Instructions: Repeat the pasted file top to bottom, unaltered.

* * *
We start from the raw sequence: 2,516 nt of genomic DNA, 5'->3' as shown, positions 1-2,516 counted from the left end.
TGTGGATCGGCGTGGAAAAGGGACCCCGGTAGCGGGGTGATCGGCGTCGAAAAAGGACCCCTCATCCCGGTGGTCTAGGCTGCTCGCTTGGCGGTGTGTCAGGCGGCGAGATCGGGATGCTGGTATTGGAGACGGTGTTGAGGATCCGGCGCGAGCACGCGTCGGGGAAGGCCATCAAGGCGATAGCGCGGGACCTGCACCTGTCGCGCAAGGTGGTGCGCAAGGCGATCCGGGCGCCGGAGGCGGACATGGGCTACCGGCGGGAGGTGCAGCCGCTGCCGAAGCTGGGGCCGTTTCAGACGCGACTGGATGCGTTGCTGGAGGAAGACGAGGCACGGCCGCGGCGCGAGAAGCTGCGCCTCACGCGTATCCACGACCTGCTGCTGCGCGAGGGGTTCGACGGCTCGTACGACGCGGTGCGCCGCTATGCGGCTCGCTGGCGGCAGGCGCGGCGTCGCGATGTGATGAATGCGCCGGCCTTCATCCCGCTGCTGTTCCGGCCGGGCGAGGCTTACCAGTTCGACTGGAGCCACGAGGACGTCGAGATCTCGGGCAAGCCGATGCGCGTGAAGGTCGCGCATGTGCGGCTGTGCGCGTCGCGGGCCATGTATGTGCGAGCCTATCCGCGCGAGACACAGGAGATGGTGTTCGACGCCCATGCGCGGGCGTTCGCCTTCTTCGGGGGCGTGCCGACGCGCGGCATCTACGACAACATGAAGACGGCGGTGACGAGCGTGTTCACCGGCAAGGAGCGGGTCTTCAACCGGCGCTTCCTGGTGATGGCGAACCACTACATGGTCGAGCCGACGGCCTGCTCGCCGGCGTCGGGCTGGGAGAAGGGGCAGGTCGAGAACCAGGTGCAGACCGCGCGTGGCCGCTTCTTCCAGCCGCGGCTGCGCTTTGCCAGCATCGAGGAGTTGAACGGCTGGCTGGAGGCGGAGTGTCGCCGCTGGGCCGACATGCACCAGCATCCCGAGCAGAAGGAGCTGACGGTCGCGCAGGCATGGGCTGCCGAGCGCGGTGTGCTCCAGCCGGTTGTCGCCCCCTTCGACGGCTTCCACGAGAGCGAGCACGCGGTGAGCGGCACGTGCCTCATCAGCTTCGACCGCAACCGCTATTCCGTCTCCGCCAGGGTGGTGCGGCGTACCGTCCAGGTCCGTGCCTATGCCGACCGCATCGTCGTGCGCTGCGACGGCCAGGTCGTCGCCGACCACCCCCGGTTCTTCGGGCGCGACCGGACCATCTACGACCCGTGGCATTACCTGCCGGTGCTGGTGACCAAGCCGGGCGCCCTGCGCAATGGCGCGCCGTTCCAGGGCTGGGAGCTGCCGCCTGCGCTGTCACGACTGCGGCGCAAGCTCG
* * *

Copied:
We start from the raw sequence: 2,516 nt of genomic DNA, 5'->3' as shown, positions 1-2,516 counted from the left end.
TGTGGATCGGCGTGGAAAAGGGACCCCGGTAGCGGGGTGATCGGCGTCGAAAAAGGACCCCTCATCCCGGTGGTCTAGGCTGCTCGCTTGGCGGTGTGTCAGGCGGCGAGATCGGGATGCTGGTATTGGAGACGGTGTTGAGGATCCGGCGCGAGCACGCGTCGGGGAAGGCCATCAAGGCGATAGCGCGGGACCTGCACCTGTCGCGCAAGGTGGTGCGCAAGGCGATCCGGGCGCCGGAGGCGGACATGGGCTACCGGCGGGAGGTGCAGCCGCTGCCGAAGCTGGGGCCGTTTCAGACGCGACTGGATGCGTTGCTGGAGGAAGACGAGGCACGGCCGCGGCGCGAGAAGCTGCGCCTCACGCGTATCCACGACCTGCTGCTGCGCGAGGGGTTCGACGGCTCGTACGACGCGGTGCGCCGCTATGCGGCTCGCTGGCGGCAGGCGCGGCGTCGCGATGTGATGAATGCGCCGGCCTTCATCCCGCTGCTGTTCCGGCCGGGCGAGGCTTACCAGTTCGACTGGAGCCACGAGGACGTCGAGATCTCGGGCAAGCCGATGCGCGTGAAGGTCGCGCATGTGCGGCTGTGCGCGTCGCGGGCCATGTATGTGCGAGCCTATCCGCGCGAGACACAGGAGATGGTGTTCGACGCCCATGCGCGGGCGTTCGCCTTCTTCGGGGGCGTGCCGACGCGCGGCATCTACGACAACATGAAGACGGCGGTGACGAGCGTGTTCACCGGCAAGGAGCGGGTCTTCAACCGGCGCTTCCTGGTGATGGCGAACCACTACATGGTCGAGCCGACGGCCTGCTCGCCGGCGTCGGGCTGGGAGAAGGGGCAGGTCGAGAACCAGGTGCAGACCGCGCGTGGCCGCTTCTTCCAGCCGCGGCTGCGCTTTGCCAGCATCGAGGAGTTGAACGGCTGGCTGGAGGCGGAGTGTCGCCGCTGGGCCGACATGCACCAGCATCCCGAGCAGAAGGAGCTGACGGTCGCGCAGGCATGGGCTGCCGAGCGCGGTGTGCTCCAGCCGGTTGTCGCCCCCTTCGACGGCTTCCACGAGAGCGAGCACGCGGTGAGCGGCACGTGCCTCATCAGCTTCGACCGCAACCGCTATTCCGTCTCCGCCAGGGTGGTGCGGCGTACCGTCCAGGTCCGTGCCTATGCCGACCGCATCGTCGTGCGCTGCGACGGCCAGGTCGTCGCCGACCACCCCCGGTTCTTCGGGCGCGACCGGACCATCTACGACCCGTGGCATTACCTGCCGGTGCTGGTGACCAAGCCGGGCGCCCTGCGCAATGGCGCGCCGTTCCAGGGCTGGGAGCTGCCGCCTGCGCTGTCACGACTGCGGCGCAAGCTCG